Christmas in the Bahamas
31 December 2015
Christmas is a different experience in the Bahamas. We launched Uproar the week before Christmas, give or take a day or two. It is harder than you think to keep track of dates here. We did participate in the tree lighting in Marsh Harbour. It was a village style event with kids running around and food and drink from local restaurants. Lisa and I were certainly the only tourists at the event. We knew some of the people there from the boat yard which made us feel almost like locals.
Our goal for Christmas was Hope Town. This is a picturesque harbor with a strong group of cruisers. We knew several boats that were going to be there, the closest thing to family. Hope Town is a natural harbor but too shallow for Uproar's, say it with me, "eight feet!" Will from Antares said he thought he could pilot us into the harbor at the full moon, high tide but he said, "you may never get a chance to leave." Instead, we saw a strip of deep water in the lee of Elbow Cay that we could approach at high tide.
We asked at the police station if there was a place we could use as a dinghy and bike station on that shore. They said it was all private. I asked, "What about the defunct Elbow Cay Club?" They said it was occupied by squaters and may not be safe to leave your dinghy or bikes there. It was still the closet beach for Sophie to "roam" so we visited it several times per day.
This elaborate resort had been in ruin for many years. But there were certainly people living there in spite of the run down condition. They were shy but did say hello when we greeted them and they did not ask us to leave. This resort had the best view of the sea of Abaco. There were pools with tables and benches in the pool for soggy bar-side service. They were empty but we could envision the days when this was the place. The dance hall was huge with a large stage. Of course, there was a broken-down pickup truck parked in the dance hall.
The children were less shy and readily said "Hi" and waived to us and Sophie. Some of them were clothed and some not!
We joined in the Christmas caroling in Hope Town, one of the earliest settlements in the Bahamas. It was a joyous affair the ended in Christmas Village. Yes, they even had a skating rink. It was sheets of plastic about 50 feet square. You could rent skates and give it a try but you had to sign a waiver for the videos to be placed on youtube. I bought a plate of ribs with the best, spicy jerk sauce ever!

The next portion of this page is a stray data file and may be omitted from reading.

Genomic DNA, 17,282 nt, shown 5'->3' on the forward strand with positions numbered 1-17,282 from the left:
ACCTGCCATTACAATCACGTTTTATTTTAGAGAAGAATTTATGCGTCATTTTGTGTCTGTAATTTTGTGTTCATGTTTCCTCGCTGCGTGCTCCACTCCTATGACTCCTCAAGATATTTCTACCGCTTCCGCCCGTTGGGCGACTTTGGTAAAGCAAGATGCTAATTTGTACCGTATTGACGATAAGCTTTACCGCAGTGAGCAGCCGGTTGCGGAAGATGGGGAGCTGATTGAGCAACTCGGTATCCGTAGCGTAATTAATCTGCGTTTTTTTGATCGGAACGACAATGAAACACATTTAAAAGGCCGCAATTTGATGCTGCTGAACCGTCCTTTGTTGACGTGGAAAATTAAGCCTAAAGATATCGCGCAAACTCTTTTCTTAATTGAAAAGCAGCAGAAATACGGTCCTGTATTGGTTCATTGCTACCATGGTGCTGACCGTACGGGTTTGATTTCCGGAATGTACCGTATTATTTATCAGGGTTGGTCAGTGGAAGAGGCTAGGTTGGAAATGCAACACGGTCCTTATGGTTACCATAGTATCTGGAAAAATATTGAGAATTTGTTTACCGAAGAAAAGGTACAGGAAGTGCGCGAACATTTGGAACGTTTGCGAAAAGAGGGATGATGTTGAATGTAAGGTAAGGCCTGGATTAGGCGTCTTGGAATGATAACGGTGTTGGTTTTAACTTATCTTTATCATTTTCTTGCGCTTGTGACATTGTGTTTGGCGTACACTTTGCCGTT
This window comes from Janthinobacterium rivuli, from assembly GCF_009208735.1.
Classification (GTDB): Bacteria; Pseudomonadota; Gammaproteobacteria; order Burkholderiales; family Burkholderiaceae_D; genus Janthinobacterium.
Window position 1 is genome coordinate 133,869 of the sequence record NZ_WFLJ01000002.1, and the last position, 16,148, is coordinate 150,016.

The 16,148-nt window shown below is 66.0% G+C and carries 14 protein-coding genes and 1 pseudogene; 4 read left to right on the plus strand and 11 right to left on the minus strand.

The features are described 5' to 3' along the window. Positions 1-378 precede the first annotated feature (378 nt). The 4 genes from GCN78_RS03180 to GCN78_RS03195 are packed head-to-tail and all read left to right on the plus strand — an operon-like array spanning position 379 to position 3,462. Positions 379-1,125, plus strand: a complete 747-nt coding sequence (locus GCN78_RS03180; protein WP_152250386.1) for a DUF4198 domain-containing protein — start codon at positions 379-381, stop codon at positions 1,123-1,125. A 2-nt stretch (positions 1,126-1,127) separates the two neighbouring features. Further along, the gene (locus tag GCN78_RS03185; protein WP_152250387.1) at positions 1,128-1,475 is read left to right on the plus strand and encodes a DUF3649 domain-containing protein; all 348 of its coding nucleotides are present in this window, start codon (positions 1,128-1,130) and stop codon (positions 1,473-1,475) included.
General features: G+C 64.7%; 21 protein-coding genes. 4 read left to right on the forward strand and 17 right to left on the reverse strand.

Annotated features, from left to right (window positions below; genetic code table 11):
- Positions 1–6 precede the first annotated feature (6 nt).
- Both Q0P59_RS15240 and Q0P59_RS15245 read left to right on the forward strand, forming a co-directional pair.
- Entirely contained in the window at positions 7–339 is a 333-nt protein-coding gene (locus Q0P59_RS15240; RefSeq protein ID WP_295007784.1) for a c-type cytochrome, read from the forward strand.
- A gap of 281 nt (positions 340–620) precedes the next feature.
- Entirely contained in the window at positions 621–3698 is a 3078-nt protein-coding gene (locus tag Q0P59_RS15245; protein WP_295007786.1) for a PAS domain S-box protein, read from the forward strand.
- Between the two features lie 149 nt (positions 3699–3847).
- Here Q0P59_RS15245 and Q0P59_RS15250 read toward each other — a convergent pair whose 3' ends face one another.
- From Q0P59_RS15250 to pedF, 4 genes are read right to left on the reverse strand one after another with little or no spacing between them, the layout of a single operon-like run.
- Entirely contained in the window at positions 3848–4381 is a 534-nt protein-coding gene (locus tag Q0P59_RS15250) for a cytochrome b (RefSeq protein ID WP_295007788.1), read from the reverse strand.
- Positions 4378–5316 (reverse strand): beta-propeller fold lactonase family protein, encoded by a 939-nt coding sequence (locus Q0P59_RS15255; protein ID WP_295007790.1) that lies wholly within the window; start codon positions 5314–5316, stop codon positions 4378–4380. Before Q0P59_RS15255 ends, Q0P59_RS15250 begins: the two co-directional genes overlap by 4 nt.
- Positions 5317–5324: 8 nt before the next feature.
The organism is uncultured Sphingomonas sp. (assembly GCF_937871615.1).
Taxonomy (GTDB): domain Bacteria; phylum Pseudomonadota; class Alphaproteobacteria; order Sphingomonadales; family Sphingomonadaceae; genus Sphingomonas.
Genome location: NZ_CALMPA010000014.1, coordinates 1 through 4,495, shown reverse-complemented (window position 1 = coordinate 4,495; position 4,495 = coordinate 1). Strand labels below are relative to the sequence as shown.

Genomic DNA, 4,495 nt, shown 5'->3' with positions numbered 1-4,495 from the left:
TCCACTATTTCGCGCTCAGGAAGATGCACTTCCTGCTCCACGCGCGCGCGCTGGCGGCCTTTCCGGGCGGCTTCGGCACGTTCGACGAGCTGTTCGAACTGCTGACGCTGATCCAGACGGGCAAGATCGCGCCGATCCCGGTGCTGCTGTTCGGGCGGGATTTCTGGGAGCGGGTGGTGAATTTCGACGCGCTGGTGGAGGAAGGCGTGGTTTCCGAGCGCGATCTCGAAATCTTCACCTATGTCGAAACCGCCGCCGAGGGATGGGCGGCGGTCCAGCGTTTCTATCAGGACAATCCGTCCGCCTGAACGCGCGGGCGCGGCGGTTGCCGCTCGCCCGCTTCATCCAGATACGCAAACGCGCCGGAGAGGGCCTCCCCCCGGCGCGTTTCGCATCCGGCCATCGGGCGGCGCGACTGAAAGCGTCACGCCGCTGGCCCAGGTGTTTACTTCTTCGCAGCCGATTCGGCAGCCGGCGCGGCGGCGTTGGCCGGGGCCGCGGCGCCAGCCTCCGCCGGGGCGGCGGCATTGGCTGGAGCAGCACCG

Nancy from Moon Dancer, 42 foot Garden ketch, built in Taiwan, joined us for the trip to Hope Town. Nancy is a single-handed sailor from Vancouver. We met her in Marsh Harbour and she joined us for Thanksgiving. Nancy is an experienced sailor and has served as a charter boat captain and ASA instructor. She also anchored with us off Elbow Cay instead of going into Hope Town.
Our anchorage had a few deep pools close to shore. Any time there is a wall and drop off into deep water, there is an area to snorkel. I had several fun trips to the snorkel area before we met the sailors on another boat who knew the area well. They told us we were in Bull Shark Alley. We had heard a lady was attacked last year but these sailors said it was notorious for the Bull Sharks. I still snorkeled every day and found some large Conchs and a lobster who joined us for dinner. Near the Elbow Cay Club, someone had dumped a bunch of truck chassis and other junk to make a great fish condo. Made for great snorkeling.
Christmas morning came without much warning or fanfare. Lisa and I exchanged t-shirts for Christmas presents. Kelsey had sent some old birthday cards she found which made for some fond reminiscence. We sure missed family. Then I remembered we had a hold full of children's books donated by our friends from Milwaukee. We put together a package of books, foam model airplanes and rubber flamingos for the kids at the defunct Elbow Cay Club. We dinghied ashore to their beach and carefully approached the building where we saw the kids. We called, "Merry Christmas" and the dad approached us. We introduced ourselves and John was glad to receive our package. I explained we brought books and toys for the children. He was appreciative but quite shy. We saw four kids present but were not invited into their home. No problem, we sure felt the Christmas spirit in the smiles and waives from the kids.
Nancy joined us for lunch at the marina restaurant. Then we dinghied around the harbor and visited some of the boats we knew. Even though it was 80 degrees and sunny, it was a Christmas to remember.